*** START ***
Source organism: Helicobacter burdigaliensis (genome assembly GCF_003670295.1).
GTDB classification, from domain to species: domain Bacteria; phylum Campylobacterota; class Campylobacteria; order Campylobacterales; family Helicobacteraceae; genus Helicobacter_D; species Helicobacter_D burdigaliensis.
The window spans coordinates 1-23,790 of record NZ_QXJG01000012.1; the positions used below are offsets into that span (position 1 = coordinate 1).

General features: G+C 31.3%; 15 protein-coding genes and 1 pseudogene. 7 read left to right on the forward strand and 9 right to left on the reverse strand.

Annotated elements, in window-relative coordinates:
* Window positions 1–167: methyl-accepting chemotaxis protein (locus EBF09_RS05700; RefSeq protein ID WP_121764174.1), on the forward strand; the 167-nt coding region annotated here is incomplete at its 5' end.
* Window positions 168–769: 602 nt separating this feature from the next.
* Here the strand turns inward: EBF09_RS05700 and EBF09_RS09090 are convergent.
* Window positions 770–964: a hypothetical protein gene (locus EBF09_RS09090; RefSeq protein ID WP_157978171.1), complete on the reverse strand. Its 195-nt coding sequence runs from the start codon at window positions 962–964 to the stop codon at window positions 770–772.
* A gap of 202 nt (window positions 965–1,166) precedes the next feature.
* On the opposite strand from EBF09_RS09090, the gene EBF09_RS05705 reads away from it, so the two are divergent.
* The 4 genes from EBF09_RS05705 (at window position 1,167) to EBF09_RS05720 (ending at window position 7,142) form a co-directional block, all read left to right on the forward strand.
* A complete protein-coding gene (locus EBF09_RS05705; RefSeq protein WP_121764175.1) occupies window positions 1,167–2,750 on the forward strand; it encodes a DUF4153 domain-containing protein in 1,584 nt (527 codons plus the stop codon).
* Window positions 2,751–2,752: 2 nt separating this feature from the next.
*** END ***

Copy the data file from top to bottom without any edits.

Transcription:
Source organism: Helicobacter burdigaliensis (genome assembly GCF_003670295.1).
GTDB classification, from domain to species: domain Bacteria; phylum Campylobacterota; class Campylobacteria; order Campylobacterales; family Helicobacteraceae; genus Helicobacter_D; species Helicobacter_D burdigaliensis.
The window spans coordinates 1-23,790 of record NZ_QXJG01000012.1; the positions used below are offsets into that span (position 1 = coordinate 1).

General features: G+C 31.3%; 15 protein-coding genes and 1 pseudogene. 7 read left to right on the forward strand and 9 right to left on the reverse strand.

Annotated elements, in window-relative coordinates:
* Window positions 1–167: methyl-accepting chemotaxis protein (locus EBF09_RS05700; RefSeq protein ID WP_121764174.1), on the forward strand; the 167-nt coding region annotated here is incomplete at its 5' end.
* Window positions 168–769: 602 nt separating this feature from the next.
* Here the strand turns inward: EBF09_RS05700 and EBF09_RS09090 are convergent.
* Window positions 770–964: a hypothetical protein gene (locus EBF09_RS09090; RefSeq protein ID WP_157978171.1), complete on the reverse strand. Its 195-nt coding sequence runs from the start codon at window positions 962–964 to the stop codon at window positions 770–772.
* A gap of 202 nt (window positions 965–1,166) precedes the next feature.
* On the opposite strand from EBF09_RS09090, the gene EBF09_RS05705 reads away from it, so the two are divergent.
* The 4 genes from EBF09_RS05705 (at window position 1,167) to EBF09_RS05720 (ending at window position 7,142) form a co-directional block, all read left to right on the forward strand.
* A complete protein-coding gene (locus EBF09_RS05705; RefSeq protein WP_121764175.1) occupies window positions 1,167–2,750 on the forward strand; it encodes a DUF4153 domain-containing protein in 1,584 nt (527 codons plus the stop codon).
* Window positions 2,751–2,752: 2 nt separating this feature from the next.